If your soul is part human, part wanderer, and you live out of a half-packed duffel on most days, you may just have what it takes to venture out there and chronicle your journey. But know this: travel writing (or blogging) isn’t all fun and games. It’s also a four-letter word: WORK.
I have been a travel writer for the better part of a decade and a half, and this has taken me on exciting adventures and awkward misadventures, alike – and I cherish every moment; some, more than others, TBH.
From me, to you, here are some tried-and-tested tips to telling tantalizing tales of travel. And, because I happen to love anything alliterative, there are 3 P’s to any successful sojourn: PREPARATION, PROCESS, PRODUCT:
PREPARE for your trip
Chart it out – have some form of an itinerary, no matter how loosely put together. Know the basics of the place you are visiting: Climate, Culture and Character (what makes the place unique), Characters (the locals of the place), Currency, and Chow. These are important aspects to enjoying your adventure, and to discovering nuggets and gems that you wish to share with your readers. The Internet is your friend – use it to your advantage and research, prior to your trip.
Pack properly! While I know how important it is in this day and age of blogging and vlogging to have 10 well put-together, Instagram- and Snapchat-worthy matching outfits from sunrise to sunset, bear in mind that sanity should trump vanity. YOU will be lugging your gear around – unless, of course, you have your yaya or your posse with you – so take only what YOU can handle.
Get all your travel documents in order. Make calls, if you have to, to find out visa requirements, etcetera, well in advance of your trip. Nothing will harsh your vibe more than being denied exit from the country or entry into another.
The PROCESS refers to what you do, while at your destination
Be inquisitive and curious. When in doubt, ASK. When you think you know, ASK ANYWAY.Immerse yourself in the local culture, as much as you can. Some great ways to do this:
- Talk to the locals; MINGLE!
- Visit the local market
- Visit a local village
- Interview an older person / key figure in the community
- Join local activities
- ACTIVATE YOUR SENSES. As a writer, your senses are among your most important tools. What does the place sound/smell/look/feel/taste like?
You do not want to simply regurgitate all the information that is already on the Internet. What will set you apart from thousands of travel writers and bloggers out there is your ability to bring forth something new, fresh, interesting and mind-blowing, even. And you are not going to get these if you do not soak in the local flavor.
Be adventurous, but within reason, of course! Take eye-catching photos and videos, not just of run-of-the mill attractions, but of the undiscovered things. Try to find something awesome, about every place you visit.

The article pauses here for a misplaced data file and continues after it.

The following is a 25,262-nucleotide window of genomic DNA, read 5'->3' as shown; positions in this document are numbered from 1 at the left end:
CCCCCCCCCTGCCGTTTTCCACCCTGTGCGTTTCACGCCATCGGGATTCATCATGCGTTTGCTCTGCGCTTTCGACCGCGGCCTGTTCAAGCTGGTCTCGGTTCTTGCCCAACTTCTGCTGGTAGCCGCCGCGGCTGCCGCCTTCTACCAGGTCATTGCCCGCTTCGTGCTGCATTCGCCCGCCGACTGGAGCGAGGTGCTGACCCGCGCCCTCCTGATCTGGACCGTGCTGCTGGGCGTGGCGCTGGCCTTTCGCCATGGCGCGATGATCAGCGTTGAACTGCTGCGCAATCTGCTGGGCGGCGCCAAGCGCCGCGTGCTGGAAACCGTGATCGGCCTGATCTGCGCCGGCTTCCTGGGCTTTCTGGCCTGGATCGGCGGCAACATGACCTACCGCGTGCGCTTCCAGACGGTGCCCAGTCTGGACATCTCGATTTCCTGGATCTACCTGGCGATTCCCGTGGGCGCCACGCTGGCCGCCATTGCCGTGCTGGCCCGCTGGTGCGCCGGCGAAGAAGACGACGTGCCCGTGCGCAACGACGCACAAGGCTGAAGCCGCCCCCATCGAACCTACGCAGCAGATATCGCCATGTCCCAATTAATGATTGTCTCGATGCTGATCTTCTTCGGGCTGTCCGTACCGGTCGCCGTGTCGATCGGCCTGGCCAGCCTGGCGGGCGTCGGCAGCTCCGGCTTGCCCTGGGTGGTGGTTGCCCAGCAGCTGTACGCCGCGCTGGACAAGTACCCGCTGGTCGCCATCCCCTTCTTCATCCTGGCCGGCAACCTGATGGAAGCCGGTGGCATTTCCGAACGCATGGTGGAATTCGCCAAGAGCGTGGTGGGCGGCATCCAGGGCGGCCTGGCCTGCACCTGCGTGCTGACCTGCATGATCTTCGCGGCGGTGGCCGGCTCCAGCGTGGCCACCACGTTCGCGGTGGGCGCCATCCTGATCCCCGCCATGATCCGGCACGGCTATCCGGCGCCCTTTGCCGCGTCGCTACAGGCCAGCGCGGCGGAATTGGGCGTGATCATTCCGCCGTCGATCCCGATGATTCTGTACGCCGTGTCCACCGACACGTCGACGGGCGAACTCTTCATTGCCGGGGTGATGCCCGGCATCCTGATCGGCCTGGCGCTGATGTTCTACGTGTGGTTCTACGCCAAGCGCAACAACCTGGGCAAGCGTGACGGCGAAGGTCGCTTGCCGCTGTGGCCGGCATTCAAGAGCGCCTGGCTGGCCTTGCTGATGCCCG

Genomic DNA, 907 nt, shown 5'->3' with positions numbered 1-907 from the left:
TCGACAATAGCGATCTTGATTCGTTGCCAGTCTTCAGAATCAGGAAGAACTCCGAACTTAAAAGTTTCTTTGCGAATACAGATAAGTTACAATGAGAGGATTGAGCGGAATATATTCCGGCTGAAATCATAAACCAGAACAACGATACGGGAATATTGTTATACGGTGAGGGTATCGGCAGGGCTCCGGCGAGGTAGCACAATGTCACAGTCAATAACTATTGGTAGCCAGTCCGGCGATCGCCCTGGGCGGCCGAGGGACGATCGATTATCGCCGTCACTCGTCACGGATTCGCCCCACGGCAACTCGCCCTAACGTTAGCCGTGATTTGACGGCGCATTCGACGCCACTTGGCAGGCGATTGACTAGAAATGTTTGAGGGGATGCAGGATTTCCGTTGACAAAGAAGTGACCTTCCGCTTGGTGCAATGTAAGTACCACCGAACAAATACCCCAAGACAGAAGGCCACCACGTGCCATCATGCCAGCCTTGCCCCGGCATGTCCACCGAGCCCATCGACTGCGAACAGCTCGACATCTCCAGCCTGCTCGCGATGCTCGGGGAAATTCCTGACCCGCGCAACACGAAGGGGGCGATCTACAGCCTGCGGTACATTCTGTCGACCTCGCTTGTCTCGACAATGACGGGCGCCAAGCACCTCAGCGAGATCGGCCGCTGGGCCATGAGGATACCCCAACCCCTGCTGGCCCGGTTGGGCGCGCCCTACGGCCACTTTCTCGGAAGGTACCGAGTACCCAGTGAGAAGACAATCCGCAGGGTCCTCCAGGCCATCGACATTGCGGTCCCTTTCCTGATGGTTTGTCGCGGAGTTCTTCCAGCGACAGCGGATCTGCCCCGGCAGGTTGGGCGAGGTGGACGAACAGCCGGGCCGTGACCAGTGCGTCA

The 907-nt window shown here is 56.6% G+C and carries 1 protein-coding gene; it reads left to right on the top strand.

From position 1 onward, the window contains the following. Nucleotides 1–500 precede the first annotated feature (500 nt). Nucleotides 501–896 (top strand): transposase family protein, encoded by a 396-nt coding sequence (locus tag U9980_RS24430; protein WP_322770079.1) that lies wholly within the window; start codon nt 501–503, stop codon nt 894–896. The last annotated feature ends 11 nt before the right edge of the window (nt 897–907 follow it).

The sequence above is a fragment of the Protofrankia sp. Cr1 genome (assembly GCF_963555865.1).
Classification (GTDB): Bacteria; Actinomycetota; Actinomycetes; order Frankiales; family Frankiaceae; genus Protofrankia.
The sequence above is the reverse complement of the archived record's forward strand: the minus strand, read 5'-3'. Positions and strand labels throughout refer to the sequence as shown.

AND it is vital for you to respect the local culture. No one likes an obnoxious visitor!
Your output is the PRODUCT of your experience
If you write for print media (such as I do), follow the guidelines of the publication– keep in mind the desired pitch and the required tone, for instance. If you are writing for your own blog or making your own vlog, then you have more freedom with the output.
Nonetheless, there are some things you want to keep top of mind, regardless of the avenue of expression:
- As a general rule, write in the first person, past tense. Unless you’re a gunning for a dramatic “unfolding of events” strategy, in which case, use the present tense.
- Make it a personal account, but find the balance between making it personal, while also keeping it universal. Remember to include vital information and useful tips (how to get there, what to visit, budget tips, places to eat, the like.)
- AVOID diary-writing style. This is a good gimmick, once in a while, but otherwise makes for a dull read.
- Be descriptive with your word choice. SHOW, DON’T TELL! Describe in detail. Include as much visual description as possible. Make the place come alive to your readers. BUT avoid adjective fatigue, and avoid clichés (for example, “Pristine beaches” “immaculate beaches”;“rolling hills” vs. “gracefully sloped hills”; “azure seas ” vs. “seas of the bluest of blues”)
- Start strong! Hook your readers in with a brief anecdote, or an “A-ha!” moment from your trip.
- Caption your photos properly. Don’t confuse your readers with mismatched or uncaptioned photos.
- Use hashtags and a few keywords, if writing online.
To sum it up, what makes for a good, even a great, travel piece?
- It is engaging
- It is informative
- It is descriptive
- it is entertaining
- It is fresh
Happy travels; and best of luck in your pursuits!